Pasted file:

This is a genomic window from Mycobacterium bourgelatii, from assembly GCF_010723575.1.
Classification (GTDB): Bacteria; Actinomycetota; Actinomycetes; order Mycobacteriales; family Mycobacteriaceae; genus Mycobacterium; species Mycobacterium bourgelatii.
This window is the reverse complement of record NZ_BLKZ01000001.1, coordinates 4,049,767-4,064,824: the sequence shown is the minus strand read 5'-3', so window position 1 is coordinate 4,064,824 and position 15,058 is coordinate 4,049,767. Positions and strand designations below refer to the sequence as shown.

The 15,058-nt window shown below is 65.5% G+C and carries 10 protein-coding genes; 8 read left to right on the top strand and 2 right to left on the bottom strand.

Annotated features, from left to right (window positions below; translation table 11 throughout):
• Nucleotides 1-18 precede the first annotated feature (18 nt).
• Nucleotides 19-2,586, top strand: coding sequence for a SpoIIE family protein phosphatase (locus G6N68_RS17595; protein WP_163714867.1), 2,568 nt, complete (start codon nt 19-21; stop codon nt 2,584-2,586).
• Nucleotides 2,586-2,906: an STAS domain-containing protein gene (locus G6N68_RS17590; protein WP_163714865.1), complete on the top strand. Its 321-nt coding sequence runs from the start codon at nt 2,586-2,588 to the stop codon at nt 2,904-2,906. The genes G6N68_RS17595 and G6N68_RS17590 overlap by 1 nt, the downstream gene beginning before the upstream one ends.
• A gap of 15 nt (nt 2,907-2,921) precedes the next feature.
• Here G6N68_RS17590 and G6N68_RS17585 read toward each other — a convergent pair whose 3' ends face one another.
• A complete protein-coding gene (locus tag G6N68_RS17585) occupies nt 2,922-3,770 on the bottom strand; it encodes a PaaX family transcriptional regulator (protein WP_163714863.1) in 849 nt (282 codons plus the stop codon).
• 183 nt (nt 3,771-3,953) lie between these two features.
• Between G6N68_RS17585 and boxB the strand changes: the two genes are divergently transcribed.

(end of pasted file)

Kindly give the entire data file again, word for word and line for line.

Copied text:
This is a genomic window from Mycobacterium bourgelatii, from assembly GCF_010723575.1.
Classification (GTDB): Bacteria; Actinomycetota; Actinomycetes; order Mycobacteriales; family Mycobacteriaceae; genus Mycobacterium; species Mycobacterium bourgelatii.
This window is the reverse complement of record NZ_BLKZ01000001.1, coordinates 4,049,767-4,064,824: the sequence shown is the minus strand read 5'-3', so window position 1 is coordinate 4,064,824 and position 15,058 is coordinate 4,049,767. Positions and strand designations below refer to the sequence as shown.

The 15,058-nt window shown below is 65.5% G+C and carries 10 protein-coding genes; 8 read left to right on the top strand and 2 right to left on the bottom strand.

Annotated features, from left to right (window positions below; translation table 11 throughout):
• Nucleotides 1-18 precede the first annotated feature (18 nt).
• Nucleotides 19-2,586, top strand: coding sequence for a SpoIIE family protein phosphatase (locus G6N68_RS17595; protein WP_163714867.1), 2,568 nt, complete (start codon nt 19-21; stop codon nt 2,584-2,586).
• Nucleotides 2,586-2,906: an STAS domain-containing protein gene (locus G6N68_RS17590; protein WP_163714865.1), complete on the top strand. Its 321-nt coding sequence runs from the start codon at nt 2,586-2,588 to the stop codon at nt 2,904-2,906. The genes G6N68_RS17595 and G6N68_RS17590 overlap by 1 nt, the downstream gene beginning before the upstream one ends.
• A gap of 15 nt (nt 2,907-2,921) precedes the next feature.
• Here G6N68_RS17590 and G6N68_RS17585 read toward each other — a convergent pair whose 3' ends face one another.
• A complete protein-coding gene (locus tag G6N68_RS17585) occupies nt 2,922-3,770 on the bottom strand; it encodes a PaaX family transcriptional regulator (protein WP_163714863.1) in 849 nt (282 codons plus the stop codon).
• 183 nt (nt 3,771-3,953) lie between these two features.
• Between G6N68_RS17585 and boxB the strand changes: the two genes are divergently transcribed.